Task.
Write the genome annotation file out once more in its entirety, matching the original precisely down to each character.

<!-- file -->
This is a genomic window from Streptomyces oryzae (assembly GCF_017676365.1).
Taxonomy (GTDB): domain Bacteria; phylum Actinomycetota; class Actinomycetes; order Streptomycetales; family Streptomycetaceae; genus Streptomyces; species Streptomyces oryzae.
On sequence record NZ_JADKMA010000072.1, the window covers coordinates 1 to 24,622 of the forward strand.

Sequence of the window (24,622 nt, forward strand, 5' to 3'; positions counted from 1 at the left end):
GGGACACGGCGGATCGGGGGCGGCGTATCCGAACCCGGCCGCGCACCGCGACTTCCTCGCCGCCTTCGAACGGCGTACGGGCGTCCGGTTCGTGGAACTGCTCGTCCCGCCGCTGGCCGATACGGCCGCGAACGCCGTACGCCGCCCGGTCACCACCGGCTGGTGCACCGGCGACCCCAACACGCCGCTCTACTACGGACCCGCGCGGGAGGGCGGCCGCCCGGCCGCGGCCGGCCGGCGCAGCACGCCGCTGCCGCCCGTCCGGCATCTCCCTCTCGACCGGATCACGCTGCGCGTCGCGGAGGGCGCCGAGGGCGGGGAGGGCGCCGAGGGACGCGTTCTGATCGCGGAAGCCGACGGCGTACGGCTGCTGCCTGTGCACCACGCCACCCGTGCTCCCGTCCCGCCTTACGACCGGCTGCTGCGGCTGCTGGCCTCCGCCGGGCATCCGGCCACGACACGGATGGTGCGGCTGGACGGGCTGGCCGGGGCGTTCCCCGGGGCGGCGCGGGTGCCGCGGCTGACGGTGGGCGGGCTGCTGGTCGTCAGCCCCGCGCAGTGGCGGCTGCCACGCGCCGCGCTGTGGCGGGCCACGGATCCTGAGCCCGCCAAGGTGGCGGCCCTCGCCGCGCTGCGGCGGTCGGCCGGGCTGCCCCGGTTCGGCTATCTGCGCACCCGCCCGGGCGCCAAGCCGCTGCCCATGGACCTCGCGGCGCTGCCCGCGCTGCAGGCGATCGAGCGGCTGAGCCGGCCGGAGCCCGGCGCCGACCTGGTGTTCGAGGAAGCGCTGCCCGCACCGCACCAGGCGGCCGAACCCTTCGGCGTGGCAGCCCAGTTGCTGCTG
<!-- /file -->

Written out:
This is a genomic window from Streptomyces oryzae (assembly GCF_017676365.1).
Taxonomy (GTDB): domain Bacteria; phylum Actinomycetota; class Actinomycetes; order Streptomycetales; family Streptomycetaceae; genus Streptomyces; species Streptomyces oryzae.
On sequence record NZ_JADKMA010000072.1, the window covers coordinates 1 to 24,622 of the forward strand.

Sequence of the window (24,622 nt, forward strand, 5' to 3'; positions counted from 1 at the left end):
GGGACACGGCGGATCGGGGGCGGCGTATCCGAACCCGGCCGCGCACCGCGACTTCCTCGCCGCCTTCGAACGGCGTACGGGCGTCCGGTTCGTGGAACTGCTCGTCCCGCCGCTGGCCGATACGGCCGCGAACGCCGTACGCCGCCCGGTCACCACCGGCTGGTGCACCGGCGACCCCAACACGCCGCTCTACTACGGACCCGCGCGGGAGGGCGGCCGCCCGGCCGCGGCCGGCCGGCGCAGCACGCCGCTGCCGCCCGTCCGGCATCTCCCTCTCGACCGGATCACGCTGCGCGTCGCGGAGGGCGCCGAGGGCGGGGAGGGCGCCGAGGGACGCGTTCTGATCGCGGAAGCCGACGGCGTACGGCTGCTGCCTGTGCACCACGCCACCCGTGCTCCCGTCCCGCCTTACGACCGGCTGCTGCGGCTGCTGGCCTCCGCCGGGCATCCGGCCACGACACGGATGGTGCGGCTGGACGGGCTGGCCGGGGCGTTCCCCGGGGCGGCGCGGGTGCCGCGGCTGACGGTGGGCGGGCTGCTGGTCGTCAGCCCCGCGCAGTGGCGGCTGCCACGCGCCGCGCTGTGGCGGGCCACGGATCCTGAGCCCGCCAAGGTGGCGGCCCTCGCCGCGCTGCGGCGGTCGGCCGGGCTGCCCCGGTTCGGCTATCTGCGCACCCGCCCGGGCGCCAAGCCGCTGCCCATGGACCTCGCGGCGCTGCCCGCGCTGCAGGCGATCGAGCGGCTGAGCCGGCCGGAGCCCGGCGCCGACCTGGTGTTCGAGGAAGCGCTGCCCGCACCGCACCAGGCGGCCGAACCCTTCGGCGTGGCAGCCCAGTTGCTGCTG